Today is Shikshak Divas (Teacher’s Day), the birthday of the greatest teacher of modern India – Dr. Sarvapalli Radhakrishnan. 5th September comes every year and gets celebrated in the Indian (state-owned) schools as Shikshak Divas. I don’t know how many teachers actually give importance to it, leave aside the students. Anyway, during my student life, I had always paid my greatest regards to the teachers who truly deserved it and I have already written an independent post on this day, paying my tribute to an ideal teacher – Shri Surendra Kumar Mishra who had taught me English during my schooling. Now I am reviewing a Bollywood movie which tells the story of the tenure of an ideal teacher (lecturer) in a college. It’s Imtihan (1974).Imtihaan (test) is the story of Pramod (Vinod Khanna) who is the son of a rich businessman but leaves his parental house for the sake of his ideals and joins as the lecturer of History in a college. Now the interactions of the idealistic but smart lecturer, Pramod start with the students of various types. While teaching in the college, he falls in love with Madhu (Tanuja) who is the handicapped daughter of the college-principal (Abhi Bhattacharya). However the involvement of a student – Rita (Bindu) with him, creates a love-triangle. When Rita comes to know that Pramod loves Madhu, she is burnt like anything with jealousy. And as William Shakespeare has said – hell hath no fury like a woman scorned, Rita tries to settle her score with Pramod, seeking the help of the college-bully, Rakesh (I don’t know which actor has played this role) who is involved in many other unlawful activities in the college and has dragged many other students also in that quagmire of crime. Rita and Rakesh frame Pramod under the charge of molesting Rita. Now it’s a test of life for the idealist Pramod who always teaches his students never to lose hope and stand up with courage before the adversities. How Pramod gets through this toughest test (Imtihaan) of his life, forms the remaining part of the story.Imtihaan is not a great movie but it’s an admirable one. All kinds of Bollywoodish formulae are there to entertain the front-benchers and the balcony audience alike. It’s a cocktail of idealism, romance, comedy, sex and action which is successful in its primary objective of entertaining the spectators of all types. However, by default perhaps, the moviemaker has rendered a great message also – don’t bow before the odds and never lose hope in adverse times, just face everything with courage and conviction. Kishore Kumar’s immortal song – Ruk Jaana Nahin Tu Kahin Haar Ke, Kaanton Pe Chal Ke Milenge Saaye Bahaar Ke (don’t stop anywhere accepting your defeat, you will reach the shadows of primavera by treading the thorny paths) is there to remind this message again and again.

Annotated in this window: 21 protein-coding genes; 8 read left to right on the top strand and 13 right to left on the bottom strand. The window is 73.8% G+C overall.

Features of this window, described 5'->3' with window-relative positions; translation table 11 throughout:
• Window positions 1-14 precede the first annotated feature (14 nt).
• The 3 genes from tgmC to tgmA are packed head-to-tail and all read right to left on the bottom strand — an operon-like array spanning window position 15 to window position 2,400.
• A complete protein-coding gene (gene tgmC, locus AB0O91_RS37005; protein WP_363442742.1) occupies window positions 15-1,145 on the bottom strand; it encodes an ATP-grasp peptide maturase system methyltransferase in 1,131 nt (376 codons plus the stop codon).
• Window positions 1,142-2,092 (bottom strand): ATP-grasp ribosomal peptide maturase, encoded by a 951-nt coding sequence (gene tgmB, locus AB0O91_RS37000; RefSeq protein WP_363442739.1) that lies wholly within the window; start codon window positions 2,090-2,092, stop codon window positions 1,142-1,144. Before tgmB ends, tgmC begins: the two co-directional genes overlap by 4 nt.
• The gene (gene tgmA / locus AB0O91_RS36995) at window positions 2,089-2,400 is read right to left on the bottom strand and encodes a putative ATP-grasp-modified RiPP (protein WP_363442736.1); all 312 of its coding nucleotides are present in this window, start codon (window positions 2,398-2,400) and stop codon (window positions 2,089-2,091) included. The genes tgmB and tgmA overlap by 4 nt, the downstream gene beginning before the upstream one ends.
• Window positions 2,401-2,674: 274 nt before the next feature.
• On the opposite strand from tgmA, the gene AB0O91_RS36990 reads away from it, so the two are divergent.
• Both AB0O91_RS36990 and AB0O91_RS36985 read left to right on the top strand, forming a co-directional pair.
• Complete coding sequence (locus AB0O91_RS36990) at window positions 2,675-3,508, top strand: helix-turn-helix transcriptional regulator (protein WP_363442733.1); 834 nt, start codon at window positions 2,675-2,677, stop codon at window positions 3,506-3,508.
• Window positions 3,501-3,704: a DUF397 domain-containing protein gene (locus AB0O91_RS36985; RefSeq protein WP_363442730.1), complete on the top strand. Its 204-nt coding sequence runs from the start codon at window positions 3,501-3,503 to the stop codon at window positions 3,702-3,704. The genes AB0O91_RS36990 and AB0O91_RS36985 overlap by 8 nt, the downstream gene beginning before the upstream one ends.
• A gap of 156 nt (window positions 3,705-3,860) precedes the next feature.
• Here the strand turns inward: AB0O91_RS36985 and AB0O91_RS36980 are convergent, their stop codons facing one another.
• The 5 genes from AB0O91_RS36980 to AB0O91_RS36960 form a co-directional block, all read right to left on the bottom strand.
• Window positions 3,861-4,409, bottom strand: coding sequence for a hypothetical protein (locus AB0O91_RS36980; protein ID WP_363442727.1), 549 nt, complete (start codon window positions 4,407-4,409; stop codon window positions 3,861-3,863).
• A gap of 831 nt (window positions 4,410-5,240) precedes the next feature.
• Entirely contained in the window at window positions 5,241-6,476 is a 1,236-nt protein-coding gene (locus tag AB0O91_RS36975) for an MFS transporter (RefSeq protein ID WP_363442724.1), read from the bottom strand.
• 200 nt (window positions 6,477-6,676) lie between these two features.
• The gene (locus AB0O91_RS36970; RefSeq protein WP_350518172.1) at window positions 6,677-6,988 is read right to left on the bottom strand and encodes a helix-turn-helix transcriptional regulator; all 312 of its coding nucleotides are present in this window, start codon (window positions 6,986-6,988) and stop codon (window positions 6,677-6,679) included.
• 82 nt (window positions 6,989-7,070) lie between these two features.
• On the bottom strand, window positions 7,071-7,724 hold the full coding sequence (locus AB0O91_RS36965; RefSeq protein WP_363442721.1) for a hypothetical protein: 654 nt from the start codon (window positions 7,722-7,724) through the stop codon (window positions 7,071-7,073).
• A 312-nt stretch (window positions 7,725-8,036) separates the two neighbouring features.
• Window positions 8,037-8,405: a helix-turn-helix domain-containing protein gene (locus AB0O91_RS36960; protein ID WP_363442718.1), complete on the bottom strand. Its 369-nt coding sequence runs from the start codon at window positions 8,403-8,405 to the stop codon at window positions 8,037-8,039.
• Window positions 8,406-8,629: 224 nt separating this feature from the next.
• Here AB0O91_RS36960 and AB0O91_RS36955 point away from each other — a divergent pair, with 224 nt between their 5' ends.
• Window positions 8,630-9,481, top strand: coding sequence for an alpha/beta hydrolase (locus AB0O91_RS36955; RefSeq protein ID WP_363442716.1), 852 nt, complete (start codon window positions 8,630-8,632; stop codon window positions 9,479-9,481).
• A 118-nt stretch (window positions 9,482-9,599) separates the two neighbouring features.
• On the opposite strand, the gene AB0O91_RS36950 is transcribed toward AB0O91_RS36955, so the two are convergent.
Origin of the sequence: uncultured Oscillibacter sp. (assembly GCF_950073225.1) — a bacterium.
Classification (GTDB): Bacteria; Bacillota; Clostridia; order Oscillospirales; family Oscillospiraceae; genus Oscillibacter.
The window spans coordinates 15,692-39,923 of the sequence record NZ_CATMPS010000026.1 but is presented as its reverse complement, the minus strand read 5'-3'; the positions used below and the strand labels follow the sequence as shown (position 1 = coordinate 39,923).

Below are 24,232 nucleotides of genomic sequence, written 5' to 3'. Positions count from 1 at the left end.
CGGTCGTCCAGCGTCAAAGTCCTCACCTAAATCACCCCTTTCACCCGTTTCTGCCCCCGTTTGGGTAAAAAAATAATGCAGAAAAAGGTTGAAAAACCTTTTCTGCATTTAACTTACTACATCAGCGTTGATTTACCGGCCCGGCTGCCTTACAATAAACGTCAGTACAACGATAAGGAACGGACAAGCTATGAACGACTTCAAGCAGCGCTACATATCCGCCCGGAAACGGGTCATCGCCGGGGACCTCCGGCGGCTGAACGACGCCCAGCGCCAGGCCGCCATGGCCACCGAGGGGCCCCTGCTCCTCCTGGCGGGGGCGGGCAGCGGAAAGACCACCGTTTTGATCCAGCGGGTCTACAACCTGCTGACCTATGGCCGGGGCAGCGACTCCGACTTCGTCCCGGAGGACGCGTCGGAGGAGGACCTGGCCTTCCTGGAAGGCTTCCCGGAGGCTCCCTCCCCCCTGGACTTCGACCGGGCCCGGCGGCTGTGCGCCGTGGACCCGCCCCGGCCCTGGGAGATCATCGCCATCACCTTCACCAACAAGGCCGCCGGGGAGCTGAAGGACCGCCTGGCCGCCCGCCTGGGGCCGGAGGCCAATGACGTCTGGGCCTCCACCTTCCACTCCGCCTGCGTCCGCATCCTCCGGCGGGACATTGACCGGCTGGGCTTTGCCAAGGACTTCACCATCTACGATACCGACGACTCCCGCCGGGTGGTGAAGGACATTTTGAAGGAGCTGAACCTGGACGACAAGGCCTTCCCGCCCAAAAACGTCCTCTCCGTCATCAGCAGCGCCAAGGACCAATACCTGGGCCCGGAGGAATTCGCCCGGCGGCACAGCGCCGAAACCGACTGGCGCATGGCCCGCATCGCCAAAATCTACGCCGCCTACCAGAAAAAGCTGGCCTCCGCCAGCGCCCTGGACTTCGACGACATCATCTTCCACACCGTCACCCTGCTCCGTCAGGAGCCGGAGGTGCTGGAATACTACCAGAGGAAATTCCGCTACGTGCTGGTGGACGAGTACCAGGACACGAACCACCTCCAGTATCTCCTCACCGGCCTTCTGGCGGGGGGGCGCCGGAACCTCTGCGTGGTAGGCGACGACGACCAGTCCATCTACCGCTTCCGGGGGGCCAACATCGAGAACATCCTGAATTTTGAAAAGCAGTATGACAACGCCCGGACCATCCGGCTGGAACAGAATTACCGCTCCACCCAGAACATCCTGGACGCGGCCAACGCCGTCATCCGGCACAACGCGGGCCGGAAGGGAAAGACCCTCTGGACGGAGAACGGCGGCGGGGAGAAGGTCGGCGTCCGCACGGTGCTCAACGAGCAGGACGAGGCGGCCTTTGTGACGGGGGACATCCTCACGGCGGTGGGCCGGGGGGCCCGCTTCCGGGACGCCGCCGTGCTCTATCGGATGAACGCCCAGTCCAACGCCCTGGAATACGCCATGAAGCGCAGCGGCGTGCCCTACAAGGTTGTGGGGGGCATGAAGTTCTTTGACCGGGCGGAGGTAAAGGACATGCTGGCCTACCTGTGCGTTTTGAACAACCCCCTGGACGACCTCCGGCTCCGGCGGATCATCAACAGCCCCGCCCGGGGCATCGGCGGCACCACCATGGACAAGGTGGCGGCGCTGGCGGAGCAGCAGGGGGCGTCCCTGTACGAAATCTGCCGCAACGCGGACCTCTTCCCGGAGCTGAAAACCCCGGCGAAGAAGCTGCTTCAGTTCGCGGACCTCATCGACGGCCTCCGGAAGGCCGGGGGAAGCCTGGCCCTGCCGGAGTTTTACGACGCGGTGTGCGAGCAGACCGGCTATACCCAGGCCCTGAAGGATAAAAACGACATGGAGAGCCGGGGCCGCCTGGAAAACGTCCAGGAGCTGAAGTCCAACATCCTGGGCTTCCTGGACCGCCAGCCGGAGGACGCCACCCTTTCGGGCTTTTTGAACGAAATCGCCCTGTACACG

The movie is damn interesting without any boredom anywhere. Since it is based on college life, there is a plethora of characters as students and teachers. Director Madan Sinha has not bothered to make the movie look realistic from any angle. The college, the teachers, the students, the activities; all are 99% filmy. But the thing is, everything entertains. And ultimately, we watch the movies for the sake of entertainment only. The discussion between Pramod and Rita regarding sex in ancient India, is impressive. The teasing sequence (of Rita by the male students) is entertaining for the teenage students and the front-benchers.